You know as well as I do Jill, that we can change anything. Humans are clever.

    It is not that we, the people, are not willing to give up our dalliances with materialism in an effort to keep our world healthy, diverse and life supporting; it is that corporations don’t want to give up their control over us.

    The air we breathe is still free… Unlike any other resource that is now sold to us to keep us slaving. But have you noticed that because they can’t bottle it (yet), the corporations are happily poisoning the air so that eventually we will have to pay to live in oxygenated bubble cities in areas that they designate while the planet resources are continually raped!

    Liked by 1 person

    • It may well be that humans are clever and can change things. BUT … they have to want to change things first, and unfortunately, the people with the power and money, those who could make a real difference, are unwilling to make any sacrifice in order to save the planet or help others do so. In fact, they are actively seeking to stop others from making changes for the better. You are correct about the corporations, but … the corporations are a compilation of people, mostly people who enjoy their luxurious life-style and will not change until one day they wake up and realize that the party is over … nothing left but empty booze bottles and a gift left in the corner by the guy who drank too much. How do we get through to them? I’m not sure we can. I strongly suspect that mankind has put itself on a path that will lead to his own extinction, either through nuclear warfare, or allowing the planet to become uninhabitable.

      Liked by 1 person

  2. Your “Once upon a time” story, sadly, does not end with “and they all lived happily ever after.” I would hope that it might remain fiction, as opposed to becoming nonfiction. This may not be possible, if humankind continues to travel on its present path. I just read the New York Times Magazine’s issue of August 1, 2018. “Losing Earth : The Decade We Almost Stopped Climate Change” by Nathaniel Rich is, though lengthy, superb. Jake Silverstein, the magazines editor-in-chief, wrote that 1979-1989 was the “decisive decade when humankind first came to a broad understanding of the cause and dangers of climate change.” Mr. Rich starts with these words : “Almost nothing stood in our way – except ourselves.” Nearly 30 years later, with the total disregard for environmental protections and refusal to address climate change, the scenario of your story seems a very perilous possibility. Thank-you!

    Liked by 3 people

    • No, my friend, it didn’t end with a ‘happily ever after’, and for that I am sorry. I wish I could have made it so, but … in my mind, it would have been a lie. Unless we do a dramatic, 180-degree turnaround and soon, I don’t foresee a ‘happily ever after’. However, we will keep trying to wake up our sleeping brothers and sisters and convince them to get off their patooties and try to make a difference, yes?

      Liked by 1 person

  3. Jill, well written. I kept thinking of Joni Mitchell’s chorus, “they paved paradise and put up a parking lot.”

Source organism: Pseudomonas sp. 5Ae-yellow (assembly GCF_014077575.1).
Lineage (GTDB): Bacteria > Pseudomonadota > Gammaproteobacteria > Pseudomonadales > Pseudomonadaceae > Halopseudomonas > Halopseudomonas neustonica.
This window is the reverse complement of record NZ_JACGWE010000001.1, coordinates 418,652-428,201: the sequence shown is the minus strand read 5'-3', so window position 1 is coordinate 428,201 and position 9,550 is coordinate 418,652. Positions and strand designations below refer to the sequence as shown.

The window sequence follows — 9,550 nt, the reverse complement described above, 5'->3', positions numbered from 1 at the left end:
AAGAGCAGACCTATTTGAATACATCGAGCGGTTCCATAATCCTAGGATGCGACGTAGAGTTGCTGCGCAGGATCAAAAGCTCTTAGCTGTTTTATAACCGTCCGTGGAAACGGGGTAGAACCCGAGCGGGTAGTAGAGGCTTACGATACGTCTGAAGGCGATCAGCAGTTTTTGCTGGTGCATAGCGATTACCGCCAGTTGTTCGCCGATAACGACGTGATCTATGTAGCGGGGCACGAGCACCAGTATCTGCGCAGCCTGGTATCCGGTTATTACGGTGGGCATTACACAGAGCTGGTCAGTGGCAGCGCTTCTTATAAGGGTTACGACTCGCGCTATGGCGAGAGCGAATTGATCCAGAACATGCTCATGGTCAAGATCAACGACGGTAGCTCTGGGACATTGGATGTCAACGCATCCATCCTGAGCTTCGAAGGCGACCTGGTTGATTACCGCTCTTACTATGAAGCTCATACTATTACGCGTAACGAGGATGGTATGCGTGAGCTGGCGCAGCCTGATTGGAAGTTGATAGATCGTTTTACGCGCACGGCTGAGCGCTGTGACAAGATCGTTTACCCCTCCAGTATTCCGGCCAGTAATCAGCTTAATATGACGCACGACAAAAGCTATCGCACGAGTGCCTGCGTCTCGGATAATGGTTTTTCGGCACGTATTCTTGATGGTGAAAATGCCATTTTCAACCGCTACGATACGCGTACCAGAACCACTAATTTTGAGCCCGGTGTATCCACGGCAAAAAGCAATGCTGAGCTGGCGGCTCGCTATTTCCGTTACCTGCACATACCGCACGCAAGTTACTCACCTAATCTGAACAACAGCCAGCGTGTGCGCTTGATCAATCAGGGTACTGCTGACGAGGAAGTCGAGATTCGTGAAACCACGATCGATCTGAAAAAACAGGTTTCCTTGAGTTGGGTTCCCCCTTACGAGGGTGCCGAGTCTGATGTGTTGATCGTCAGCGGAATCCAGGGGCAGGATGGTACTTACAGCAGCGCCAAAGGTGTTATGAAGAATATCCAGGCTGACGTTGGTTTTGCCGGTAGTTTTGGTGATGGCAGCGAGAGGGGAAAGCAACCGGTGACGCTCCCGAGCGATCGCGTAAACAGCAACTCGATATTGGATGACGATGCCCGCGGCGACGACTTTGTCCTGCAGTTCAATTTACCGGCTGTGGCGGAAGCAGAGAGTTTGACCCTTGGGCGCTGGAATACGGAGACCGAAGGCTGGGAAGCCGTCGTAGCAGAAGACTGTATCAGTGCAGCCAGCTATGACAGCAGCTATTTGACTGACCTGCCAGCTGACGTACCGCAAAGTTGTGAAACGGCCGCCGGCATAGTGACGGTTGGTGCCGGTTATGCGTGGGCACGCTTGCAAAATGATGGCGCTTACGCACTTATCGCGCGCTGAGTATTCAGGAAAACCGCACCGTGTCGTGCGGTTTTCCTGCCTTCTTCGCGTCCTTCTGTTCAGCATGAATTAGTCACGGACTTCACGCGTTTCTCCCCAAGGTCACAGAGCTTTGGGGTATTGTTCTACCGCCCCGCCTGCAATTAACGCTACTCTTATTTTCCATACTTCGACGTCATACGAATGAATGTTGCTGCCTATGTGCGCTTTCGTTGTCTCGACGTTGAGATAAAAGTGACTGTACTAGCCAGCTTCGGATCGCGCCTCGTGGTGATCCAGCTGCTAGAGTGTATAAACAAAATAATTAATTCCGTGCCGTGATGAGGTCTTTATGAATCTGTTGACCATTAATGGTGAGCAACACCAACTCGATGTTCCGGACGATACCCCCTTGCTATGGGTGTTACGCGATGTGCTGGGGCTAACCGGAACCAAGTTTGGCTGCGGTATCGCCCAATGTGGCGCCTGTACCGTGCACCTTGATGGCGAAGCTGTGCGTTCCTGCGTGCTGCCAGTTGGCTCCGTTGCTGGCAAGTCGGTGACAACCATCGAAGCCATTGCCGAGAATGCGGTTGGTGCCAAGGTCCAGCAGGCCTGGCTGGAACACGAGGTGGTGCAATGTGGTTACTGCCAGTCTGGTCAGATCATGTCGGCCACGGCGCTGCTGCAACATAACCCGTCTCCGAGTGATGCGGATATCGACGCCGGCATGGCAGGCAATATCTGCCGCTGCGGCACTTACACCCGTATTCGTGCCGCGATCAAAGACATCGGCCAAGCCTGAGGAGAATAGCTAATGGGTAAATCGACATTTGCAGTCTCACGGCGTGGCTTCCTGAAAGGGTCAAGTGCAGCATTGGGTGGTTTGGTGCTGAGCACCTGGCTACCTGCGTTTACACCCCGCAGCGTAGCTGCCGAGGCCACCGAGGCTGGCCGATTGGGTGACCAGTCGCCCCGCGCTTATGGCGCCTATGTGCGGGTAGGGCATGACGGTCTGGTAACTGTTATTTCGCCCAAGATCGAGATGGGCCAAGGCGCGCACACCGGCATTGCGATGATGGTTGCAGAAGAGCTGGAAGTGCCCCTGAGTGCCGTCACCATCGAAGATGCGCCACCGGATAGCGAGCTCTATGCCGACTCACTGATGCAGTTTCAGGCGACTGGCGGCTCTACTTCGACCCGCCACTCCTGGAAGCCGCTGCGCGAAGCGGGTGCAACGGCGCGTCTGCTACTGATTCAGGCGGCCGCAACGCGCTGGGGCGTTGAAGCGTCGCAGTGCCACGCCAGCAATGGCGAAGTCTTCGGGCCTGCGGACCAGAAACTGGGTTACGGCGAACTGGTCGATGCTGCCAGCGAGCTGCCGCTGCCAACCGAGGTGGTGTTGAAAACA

Reading several books and articles on climate change and environmental degradation, we must invest in replenishing mangroves and wetlands as well as replenishing forests yanked down for flooring, furniture and housing. But, if we do not diminish more our fossil fuel use and use of water to glean such, we are in a heap of hurt. Our dilemma breaks down to the tale of two waters – too much salt water and not enough fresh water. Keith

    Liked by 2 people

    • Thanks Keith. This came to me while I was rolling cigarettes, and it simply wouldn’t leave my mind, much as I tried to banish it. It demanded to be put onto paper … er, keyboard. The song … Big Yellow Taxi … is oddly one that I have had in my head many times of late. Good pairing with this post. Maybe it will be my song of the day soon.

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  4. I think I have long understood that I have enjoyed one of the best times to be alive. Things have been slowly getting better for most of my life. And now they are getting worse. But, at my age, I won’t expect to live long enough to see things get really bad. I do worry about the future that my grandchildren will experience.

    Liked by 2 people

    • I can’t imagine 25/50 years from now and I don’t think I want to know. I too feel I lived in the best of times when most people were good and mostly sane and not nearly so greedy and self absorbed and such hate and fanaticism the likes of which I’ve never seen.

      Liked by 2 people

    • I feel much the same, though I might have rather lived in an earlier time, for sometimes today’s world moves much too fast for me. Like you, I am glad I am old and will not have to live to see mankind destroy himself completely. I wish I could leave the world a better place than I found it, but the odds are heavily stacked against it.

      Liked by 1 person

  5. Yes, we’re getting there, and much faster than most think, though they all suspect. Living in “blissful” denial is easier, huh? And the kind of change you write about here doesn’t care about borders… It won’t matter where you live.

    Liked by 3 people

    • You are right … at the present rate, humans are on their way to a self-imposed extinction, and half don’t believe or else don’t care. And since there are no plastic bubbles over each country to confine its own garbage, what anyone does will indeed affect the entire globe. Sigh.

      Liked by 1 person